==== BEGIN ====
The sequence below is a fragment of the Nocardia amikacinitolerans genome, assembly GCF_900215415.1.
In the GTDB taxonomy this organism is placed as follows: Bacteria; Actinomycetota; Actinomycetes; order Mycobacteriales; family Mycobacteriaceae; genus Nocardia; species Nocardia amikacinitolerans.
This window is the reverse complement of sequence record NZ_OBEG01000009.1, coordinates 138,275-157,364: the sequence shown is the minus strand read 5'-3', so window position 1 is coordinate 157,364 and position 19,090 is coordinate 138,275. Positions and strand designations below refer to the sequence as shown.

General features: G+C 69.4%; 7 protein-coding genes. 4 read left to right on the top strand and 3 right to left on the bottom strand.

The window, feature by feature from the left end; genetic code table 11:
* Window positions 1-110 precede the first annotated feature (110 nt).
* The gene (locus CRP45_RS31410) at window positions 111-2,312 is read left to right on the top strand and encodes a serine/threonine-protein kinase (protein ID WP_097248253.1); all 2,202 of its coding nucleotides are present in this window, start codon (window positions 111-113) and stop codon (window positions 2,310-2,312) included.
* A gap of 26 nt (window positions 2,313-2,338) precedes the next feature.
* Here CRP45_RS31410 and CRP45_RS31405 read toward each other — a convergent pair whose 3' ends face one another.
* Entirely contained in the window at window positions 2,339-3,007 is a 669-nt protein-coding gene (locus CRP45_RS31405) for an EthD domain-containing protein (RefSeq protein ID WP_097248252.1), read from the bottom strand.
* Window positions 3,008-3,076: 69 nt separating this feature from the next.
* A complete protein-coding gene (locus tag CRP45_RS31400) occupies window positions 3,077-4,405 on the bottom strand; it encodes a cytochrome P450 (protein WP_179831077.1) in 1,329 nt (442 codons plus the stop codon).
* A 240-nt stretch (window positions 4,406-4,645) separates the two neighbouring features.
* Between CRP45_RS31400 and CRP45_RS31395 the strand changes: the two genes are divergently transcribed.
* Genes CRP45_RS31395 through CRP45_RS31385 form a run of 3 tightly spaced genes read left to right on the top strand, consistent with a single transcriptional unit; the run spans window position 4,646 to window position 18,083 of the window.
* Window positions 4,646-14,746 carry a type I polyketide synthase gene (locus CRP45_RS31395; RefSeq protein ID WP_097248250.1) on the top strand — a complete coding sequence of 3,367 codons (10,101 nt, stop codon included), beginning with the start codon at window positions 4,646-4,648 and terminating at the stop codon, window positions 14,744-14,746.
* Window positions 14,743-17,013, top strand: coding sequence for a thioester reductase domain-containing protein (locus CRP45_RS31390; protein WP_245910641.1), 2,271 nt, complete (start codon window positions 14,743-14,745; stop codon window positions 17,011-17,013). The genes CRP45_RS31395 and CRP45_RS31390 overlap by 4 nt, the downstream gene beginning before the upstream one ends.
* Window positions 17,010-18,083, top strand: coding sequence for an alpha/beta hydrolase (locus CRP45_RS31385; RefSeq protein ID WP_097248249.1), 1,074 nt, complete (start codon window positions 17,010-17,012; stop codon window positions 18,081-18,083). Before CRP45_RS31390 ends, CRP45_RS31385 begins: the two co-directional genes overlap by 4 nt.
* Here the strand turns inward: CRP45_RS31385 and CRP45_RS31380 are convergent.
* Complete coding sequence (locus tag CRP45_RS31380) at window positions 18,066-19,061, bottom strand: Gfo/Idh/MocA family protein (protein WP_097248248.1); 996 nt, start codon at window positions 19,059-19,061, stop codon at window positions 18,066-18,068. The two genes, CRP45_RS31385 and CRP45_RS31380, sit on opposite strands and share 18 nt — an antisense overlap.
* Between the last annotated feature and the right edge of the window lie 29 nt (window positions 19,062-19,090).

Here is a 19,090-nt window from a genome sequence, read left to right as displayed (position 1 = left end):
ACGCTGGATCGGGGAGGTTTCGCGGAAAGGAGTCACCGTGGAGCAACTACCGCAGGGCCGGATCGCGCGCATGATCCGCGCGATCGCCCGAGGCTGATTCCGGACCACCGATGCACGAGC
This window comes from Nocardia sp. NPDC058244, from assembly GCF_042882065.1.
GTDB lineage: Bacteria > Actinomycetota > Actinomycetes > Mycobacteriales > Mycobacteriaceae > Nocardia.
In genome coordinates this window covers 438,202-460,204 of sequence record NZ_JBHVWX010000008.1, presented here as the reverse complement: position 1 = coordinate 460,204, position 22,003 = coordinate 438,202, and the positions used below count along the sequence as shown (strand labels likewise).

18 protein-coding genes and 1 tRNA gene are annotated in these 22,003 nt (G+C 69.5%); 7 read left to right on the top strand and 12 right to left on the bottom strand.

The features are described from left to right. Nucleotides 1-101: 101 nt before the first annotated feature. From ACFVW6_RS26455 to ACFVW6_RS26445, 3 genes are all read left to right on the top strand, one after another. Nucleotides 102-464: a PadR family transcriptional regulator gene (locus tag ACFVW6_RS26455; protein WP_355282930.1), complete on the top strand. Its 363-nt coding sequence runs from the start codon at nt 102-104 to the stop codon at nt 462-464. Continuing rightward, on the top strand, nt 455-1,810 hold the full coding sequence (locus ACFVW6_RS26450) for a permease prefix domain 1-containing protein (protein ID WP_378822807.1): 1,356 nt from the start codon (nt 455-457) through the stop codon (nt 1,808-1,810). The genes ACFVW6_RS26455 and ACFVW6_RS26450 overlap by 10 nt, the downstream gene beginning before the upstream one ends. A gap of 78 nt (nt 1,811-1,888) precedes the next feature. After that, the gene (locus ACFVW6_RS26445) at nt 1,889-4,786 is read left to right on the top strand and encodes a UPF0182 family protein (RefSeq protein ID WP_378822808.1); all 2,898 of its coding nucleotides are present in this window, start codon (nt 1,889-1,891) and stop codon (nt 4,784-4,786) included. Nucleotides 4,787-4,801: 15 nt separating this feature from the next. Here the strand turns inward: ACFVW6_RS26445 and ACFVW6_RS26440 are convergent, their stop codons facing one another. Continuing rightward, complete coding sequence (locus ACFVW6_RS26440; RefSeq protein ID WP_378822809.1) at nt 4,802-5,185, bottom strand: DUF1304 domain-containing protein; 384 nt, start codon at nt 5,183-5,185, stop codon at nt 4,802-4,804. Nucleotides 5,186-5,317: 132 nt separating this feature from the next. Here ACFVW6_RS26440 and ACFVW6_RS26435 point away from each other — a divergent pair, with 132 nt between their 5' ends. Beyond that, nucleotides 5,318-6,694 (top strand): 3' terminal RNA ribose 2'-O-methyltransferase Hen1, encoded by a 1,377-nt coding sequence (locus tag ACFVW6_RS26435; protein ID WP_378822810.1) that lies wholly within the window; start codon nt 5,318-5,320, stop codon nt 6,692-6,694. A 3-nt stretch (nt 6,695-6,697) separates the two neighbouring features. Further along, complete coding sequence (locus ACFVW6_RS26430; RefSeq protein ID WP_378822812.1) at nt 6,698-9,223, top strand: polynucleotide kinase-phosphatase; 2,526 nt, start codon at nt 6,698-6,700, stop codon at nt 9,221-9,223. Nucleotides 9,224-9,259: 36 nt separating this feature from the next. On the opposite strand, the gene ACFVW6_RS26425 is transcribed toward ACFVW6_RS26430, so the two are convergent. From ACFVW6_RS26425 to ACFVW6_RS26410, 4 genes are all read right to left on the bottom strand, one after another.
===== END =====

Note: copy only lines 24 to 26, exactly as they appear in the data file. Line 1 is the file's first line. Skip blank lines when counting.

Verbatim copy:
This window comes from Nocardia sp. NPDC058244, from assembly GCF_042882065.1.
GTDB lineage: Bacteria > Actinomycetota > Actinomycetes > Mycobacteriales > Mycobacteriaceae > Nocardia.
In genome coordinates this window covers 438,202-460,204 of sequence record NZ_JBHVWX010000008.1, presented here as the reverse complement: position 1 = coordinate 460,204, position 22,003 = coordinate 438,202, and the positions used below count along the sequence as shown (strand labels likewise).